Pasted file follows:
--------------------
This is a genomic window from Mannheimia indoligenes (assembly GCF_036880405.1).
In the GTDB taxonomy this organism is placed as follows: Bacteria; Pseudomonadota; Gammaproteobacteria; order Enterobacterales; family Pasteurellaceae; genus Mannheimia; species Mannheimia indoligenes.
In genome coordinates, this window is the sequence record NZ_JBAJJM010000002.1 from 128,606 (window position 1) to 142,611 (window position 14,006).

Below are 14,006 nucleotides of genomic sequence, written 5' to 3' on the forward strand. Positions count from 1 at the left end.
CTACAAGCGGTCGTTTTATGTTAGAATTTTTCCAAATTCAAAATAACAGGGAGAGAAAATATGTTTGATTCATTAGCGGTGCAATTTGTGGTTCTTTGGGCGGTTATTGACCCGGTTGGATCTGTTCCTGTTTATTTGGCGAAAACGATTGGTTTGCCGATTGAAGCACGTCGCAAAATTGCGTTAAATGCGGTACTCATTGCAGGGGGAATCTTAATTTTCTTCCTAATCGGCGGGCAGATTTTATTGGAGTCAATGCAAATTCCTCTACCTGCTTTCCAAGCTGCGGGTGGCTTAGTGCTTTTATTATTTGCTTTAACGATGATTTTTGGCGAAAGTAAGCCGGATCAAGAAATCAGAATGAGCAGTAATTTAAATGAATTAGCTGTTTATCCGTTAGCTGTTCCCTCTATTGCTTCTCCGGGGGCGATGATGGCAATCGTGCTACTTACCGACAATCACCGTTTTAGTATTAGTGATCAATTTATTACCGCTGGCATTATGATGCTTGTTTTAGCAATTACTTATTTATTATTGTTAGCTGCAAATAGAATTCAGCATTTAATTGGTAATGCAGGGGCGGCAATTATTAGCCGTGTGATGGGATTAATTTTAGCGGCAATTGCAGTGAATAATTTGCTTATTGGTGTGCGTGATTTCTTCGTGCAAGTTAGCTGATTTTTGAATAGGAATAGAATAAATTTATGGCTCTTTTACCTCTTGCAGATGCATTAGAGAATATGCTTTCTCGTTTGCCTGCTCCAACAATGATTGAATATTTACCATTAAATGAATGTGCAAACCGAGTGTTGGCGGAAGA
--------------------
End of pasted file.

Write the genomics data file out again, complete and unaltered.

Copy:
This is a genomic window from Mannheimia indoligenes (assembly GCF_036880405.1).
In the GTDB taxonomy this organism is placed as follows: Bacteria; Pseudomonadota; Gammaproteobacteria; order Enterobacterales; family Pasteurellaceae; genus Mannheimia; species Mannheimia indoligenes.
In genome coordinates, this window is the sequence record NZ_JBAJJM010000002.1 from 128,606 (window position 1) to 142,611 (window position 14,006).

Below are 14,006 nucleotides of genomic sequence, written 5' to 3' on the forward strand. Positions count from 1 at the left end.
CTACAAGCGGTCGTTTTATGTTAGAATTTTTCCAAATTCAAAATAACAGGGAGAGAAAATATGTTTGATTCATTAGCGGTGCAATTTGTGGTTCTTTGGGCGGTTATTGACCCGGTTGGATCTGTTCCTGTTTATTTGGCGAAAACGATTGGTTTGCCGATTGAAGCACGTCGCAAAATTGCGTTAAATGCGGTACTCATTGCAGGGGGAATCTTAATTTTCTTCCTAATCGGCGGGCAGATTTTATTGGAGTCAATGCAAATTCCTCTACCTGCTTTCCAAGCTGCGGGTGGCTTAGTGCTTTTATTATTTGCTTTAACGATGATTTTTGGCGAAAGTAAGCCGGATCAAGAAATCAGAATGAGCAGTAATTTAAATGAATTAGCTGTTTATCCGTTAGCTGTTCCCTCTATTGCTTCTCCGGGGGCGATGATGGCAATCGTGCTACTTACCGACAATCACCGTTTTAGTATTAGTGATCAATTTATTACCGCTGGCATTATGATGCTTGTTTTAGCAATTACTTATTTATTATTGTTAGCTGCAAATAGAATTCAGCATTTAATTGGTAATGCAGGGGCGGCAATTATTAGCCGTGTGATGGGATTAATTTTAGCGGCAATTGCAGTGAATAATTTGCTTATTGGTGTGCGTGATTTCTTCGTGCAAGTTAGCTGATTTTTGAATAGGAATAGAATAAATTTATGGCTCTTTTACCTCTTGCAGATGCATTAGAGAATATGCTTTCTCGTTTGCCTGCTCCAACAATGATTGAATATTTACCATTAAATGAATGTGCAAACCGAGTGTTGGCGGAAGA